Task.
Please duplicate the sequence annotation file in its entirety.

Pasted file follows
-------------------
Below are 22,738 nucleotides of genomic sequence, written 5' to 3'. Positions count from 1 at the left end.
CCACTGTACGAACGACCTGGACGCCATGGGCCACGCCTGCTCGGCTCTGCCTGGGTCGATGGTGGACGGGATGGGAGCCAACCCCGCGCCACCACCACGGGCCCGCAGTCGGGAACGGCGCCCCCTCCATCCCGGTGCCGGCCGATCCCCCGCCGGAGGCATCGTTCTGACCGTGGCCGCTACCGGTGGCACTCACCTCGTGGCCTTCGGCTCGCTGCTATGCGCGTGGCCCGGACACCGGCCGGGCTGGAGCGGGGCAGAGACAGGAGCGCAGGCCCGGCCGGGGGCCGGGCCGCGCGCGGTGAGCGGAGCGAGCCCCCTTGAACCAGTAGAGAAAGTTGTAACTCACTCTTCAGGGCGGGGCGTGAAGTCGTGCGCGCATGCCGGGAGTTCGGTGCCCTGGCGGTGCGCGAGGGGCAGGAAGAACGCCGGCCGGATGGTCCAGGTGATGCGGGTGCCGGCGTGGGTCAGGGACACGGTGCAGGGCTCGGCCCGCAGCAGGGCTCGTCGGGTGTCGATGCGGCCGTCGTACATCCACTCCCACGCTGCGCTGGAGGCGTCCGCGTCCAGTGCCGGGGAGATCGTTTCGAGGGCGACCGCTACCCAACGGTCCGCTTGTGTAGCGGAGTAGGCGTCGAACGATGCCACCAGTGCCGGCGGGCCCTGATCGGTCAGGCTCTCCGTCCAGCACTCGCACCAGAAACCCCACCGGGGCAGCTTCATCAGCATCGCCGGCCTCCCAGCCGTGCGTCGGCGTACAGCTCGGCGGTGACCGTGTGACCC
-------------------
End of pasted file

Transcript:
Below are 22,738 nucleotides of genomic sequence, written 5' to 3'. Positions count from 1 at the left end.
CCACTGTACGAACGACCTGGACGCCATGGGCCACGCCTGCTCGGCTCTGCCTGGGTCGATGGTGGACGGGATGGGAGCCAACCCCGCGCCACCACCACGGGCCCGCAGTCGGGAACGGCGCCCCCTCCATCCCGGTGCCGGCCGATCCCCCGCCGGAGGCATCGTTCTGACCGTGGCCGCTACCGGTGGCACTCACCTCGTGGCCTTCGGCTCGCTGCTATGCGCGTGGCCCGGACACCGGCCGGGCTGGAGCGGGGCAGAGACAGGAGCGCAGGCCCGGCCGGGGGCCGGGCCGCGCGCGGTGAGCGGAGCGAGCCCCCTTGAACCAGTAGAGAAAGTTGTAACTCACTCTTCAGGGCGGGGCGTGAAGTCGTGCGCGCATGCCGGGAGTTCGGTGCCCTGGCGGTGCGCGAGGGGCAGGAAGAACGCCGGCCGGATGGTCCAGGTGATGCGGGTGCCGGCGTGGGTCAGGGACACGGTGCAGGGCTCGGCCCGCAGCAGGGCTCGTCGGGTGTCGATGCGGCCGTCGTACATCCACTCCCACGCTGCGCTGGAGGCGTCCGCGTCCAGTGCCGGGGAGATCGTTTCGAGGGCGACCGCTACCCAACGGTCCGCTTGTGTAGCGGAGTAGGCGTCGAACGATGCCACCAGTGCCGGCGGGCCCTGATCGGTCAGGCTCTCCGTCCAGCACTCGCACCAGAAACCCCACCGGGGCAGCTTCATCAGCATCGCCGGCCTCCCAGCCGTGCGTCGGCGTACAGCTCGGCGGTGACCGTGTGACCC